State investment practices to be curbed
By Greg Wiles
Advertiser Staff Writer
The state Legislature is taking aim at an investment practice that resulted in the state treasury being left with about $1 billion of securities that it largely has been unable to sell.
The pending measure would restrict the state's further buying of so-called auction rate securities as a short-term investment.
Only in cases where the securities mature in less than five years would the purchases be allowed, ruling out most of the investments made in these vehicles.
The proposed law comes in the wake of relevations that the state had $1.1 billion tied up in the market at the time of its collapse in February 2008.
Since that time the state has been unable to sell most of the securities and may have to wait until they mature over the next several decades to get its money out.
The controversy has resulted in a legislative hearing and a review of the Department of Budget and Finance by the state auditor.
The pending bill, SB 2825, also came out of the controversy.
It adds wording to the current law governing what kinds of investments the state can make, to clear up any lingering questions about the maturity dates of auction rate securities.
"This is all about short-term investments," said Rep. Karl Rhoads, D-28th (Palama, Downtown, Lower Makiki), who authored the House version of the bill and asked that a duplicate measure be introduced in the Senate.
The measures, while slightly different in wording, would correct an ambiguity in the law that relates to state purchases of the auction-rate securities and the way the complex investments are structured.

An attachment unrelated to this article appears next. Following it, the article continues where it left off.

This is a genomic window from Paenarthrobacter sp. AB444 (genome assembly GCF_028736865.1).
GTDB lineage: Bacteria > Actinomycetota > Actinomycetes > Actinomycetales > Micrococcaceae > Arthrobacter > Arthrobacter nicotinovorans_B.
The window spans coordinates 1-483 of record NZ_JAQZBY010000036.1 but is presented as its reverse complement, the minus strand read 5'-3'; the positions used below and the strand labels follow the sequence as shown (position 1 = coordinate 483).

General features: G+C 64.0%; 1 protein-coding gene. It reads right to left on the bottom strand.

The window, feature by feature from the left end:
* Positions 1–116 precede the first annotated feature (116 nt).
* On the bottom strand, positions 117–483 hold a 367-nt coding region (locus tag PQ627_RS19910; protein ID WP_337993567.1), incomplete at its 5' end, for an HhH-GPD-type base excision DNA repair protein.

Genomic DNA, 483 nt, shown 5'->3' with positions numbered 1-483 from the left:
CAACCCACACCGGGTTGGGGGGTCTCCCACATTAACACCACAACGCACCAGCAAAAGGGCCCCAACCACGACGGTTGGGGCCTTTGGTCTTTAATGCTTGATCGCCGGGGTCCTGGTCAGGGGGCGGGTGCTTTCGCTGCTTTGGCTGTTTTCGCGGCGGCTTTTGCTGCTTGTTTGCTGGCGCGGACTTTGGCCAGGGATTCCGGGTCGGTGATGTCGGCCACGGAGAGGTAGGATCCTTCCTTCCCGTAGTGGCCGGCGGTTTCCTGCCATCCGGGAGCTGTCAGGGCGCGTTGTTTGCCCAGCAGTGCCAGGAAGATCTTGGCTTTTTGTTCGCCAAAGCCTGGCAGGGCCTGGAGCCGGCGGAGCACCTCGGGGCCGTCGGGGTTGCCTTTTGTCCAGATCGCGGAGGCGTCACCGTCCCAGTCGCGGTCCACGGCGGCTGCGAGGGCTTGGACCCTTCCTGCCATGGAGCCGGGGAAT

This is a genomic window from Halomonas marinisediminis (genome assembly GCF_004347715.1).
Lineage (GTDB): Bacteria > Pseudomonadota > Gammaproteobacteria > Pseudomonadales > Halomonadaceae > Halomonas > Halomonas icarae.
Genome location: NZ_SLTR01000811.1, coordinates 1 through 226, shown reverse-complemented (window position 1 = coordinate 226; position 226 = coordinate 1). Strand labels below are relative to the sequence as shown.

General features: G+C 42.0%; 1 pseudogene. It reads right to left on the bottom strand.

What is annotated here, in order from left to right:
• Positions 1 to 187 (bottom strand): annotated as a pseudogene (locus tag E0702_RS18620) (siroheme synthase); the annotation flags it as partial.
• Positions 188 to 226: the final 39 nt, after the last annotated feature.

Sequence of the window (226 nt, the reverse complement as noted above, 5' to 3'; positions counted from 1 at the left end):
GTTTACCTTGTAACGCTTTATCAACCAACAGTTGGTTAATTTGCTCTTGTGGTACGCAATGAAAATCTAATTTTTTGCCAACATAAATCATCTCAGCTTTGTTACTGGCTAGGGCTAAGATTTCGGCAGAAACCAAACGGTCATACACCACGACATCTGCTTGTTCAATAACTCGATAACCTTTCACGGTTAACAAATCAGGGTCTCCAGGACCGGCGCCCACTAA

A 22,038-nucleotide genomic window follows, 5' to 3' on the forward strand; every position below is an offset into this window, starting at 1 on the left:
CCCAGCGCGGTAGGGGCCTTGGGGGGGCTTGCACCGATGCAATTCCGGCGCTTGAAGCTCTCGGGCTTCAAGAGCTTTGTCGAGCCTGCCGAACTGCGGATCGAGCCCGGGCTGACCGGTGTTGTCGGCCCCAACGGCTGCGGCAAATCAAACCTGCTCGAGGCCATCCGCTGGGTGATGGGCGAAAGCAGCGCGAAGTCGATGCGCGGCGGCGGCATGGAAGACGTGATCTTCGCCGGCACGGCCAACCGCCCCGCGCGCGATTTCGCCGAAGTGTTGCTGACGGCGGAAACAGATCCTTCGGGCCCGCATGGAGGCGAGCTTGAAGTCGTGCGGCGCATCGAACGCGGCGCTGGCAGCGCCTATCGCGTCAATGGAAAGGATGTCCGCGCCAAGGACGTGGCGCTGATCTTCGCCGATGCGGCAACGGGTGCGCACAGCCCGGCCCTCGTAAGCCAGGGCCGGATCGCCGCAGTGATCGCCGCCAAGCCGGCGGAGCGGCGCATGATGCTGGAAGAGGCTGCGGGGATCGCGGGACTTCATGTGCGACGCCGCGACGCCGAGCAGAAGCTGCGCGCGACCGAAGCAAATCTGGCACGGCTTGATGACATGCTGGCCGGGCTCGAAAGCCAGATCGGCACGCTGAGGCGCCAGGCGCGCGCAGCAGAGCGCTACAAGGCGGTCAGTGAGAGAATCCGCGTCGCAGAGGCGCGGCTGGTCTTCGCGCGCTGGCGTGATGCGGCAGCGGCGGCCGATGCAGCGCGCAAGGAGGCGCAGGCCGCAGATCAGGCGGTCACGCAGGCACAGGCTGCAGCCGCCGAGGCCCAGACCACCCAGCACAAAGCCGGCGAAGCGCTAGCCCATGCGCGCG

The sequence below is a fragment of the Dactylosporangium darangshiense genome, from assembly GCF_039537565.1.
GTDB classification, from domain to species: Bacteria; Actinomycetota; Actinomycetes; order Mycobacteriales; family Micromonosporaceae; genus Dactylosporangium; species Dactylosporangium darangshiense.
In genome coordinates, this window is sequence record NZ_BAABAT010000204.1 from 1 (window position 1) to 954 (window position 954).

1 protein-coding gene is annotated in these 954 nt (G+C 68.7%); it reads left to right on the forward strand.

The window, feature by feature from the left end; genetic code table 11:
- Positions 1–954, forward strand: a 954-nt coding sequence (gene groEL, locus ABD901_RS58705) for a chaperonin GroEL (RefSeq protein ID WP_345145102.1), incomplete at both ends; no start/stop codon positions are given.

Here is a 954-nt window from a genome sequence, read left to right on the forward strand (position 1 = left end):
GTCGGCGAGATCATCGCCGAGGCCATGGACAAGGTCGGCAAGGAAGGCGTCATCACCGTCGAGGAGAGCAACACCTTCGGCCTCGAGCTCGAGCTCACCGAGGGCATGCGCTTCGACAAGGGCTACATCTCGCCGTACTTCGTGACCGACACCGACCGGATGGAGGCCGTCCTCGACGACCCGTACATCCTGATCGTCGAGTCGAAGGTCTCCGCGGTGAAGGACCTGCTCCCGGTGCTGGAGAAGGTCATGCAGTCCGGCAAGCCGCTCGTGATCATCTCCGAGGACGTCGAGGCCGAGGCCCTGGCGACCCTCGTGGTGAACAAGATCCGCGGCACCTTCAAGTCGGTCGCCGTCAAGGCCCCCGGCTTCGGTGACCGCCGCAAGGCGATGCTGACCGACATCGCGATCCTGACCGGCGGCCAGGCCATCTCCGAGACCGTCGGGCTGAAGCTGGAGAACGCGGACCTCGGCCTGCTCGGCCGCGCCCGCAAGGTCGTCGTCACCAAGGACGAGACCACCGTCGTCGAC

The issuers of the securities were able to offer higher interest rates because they are actually long-term obligations that have been chopped into chunks that were resold every seven to 49 days via auctions.
The market came to a standstill 26 months ago when buyers pulled back from the auctions because of the credit crunch.
State auditor Marion Higa's report slammed the state's purchases of the auction-rate securities, questioning whether the Department of Budget and Finance had adequate oversight of the purchases, and saying it may have failed to do risk assessments and may have broken its own guidelines on amount of certain holdings.
Higa also criticized the state for breaking a law requiring investments to have shorter maturity dates. The underlying obligations for the auction rate securities have maturities that in some cases are almost 40 years out.
Gov. Linda Lingle's administration has disputed Higa's report and said the law allowed the purchases because the auctions were held regularly until the freezing of the market.
Rhoads said the pending legislative bill is an effort to remove any ambiguity.
Under it, the state would be banned from buying investments where the underlying obligations have maturities that are longer than five years.
The bill has passed both the House and Senate with slightly different wording and has been sent to a conference committee to resolve differences.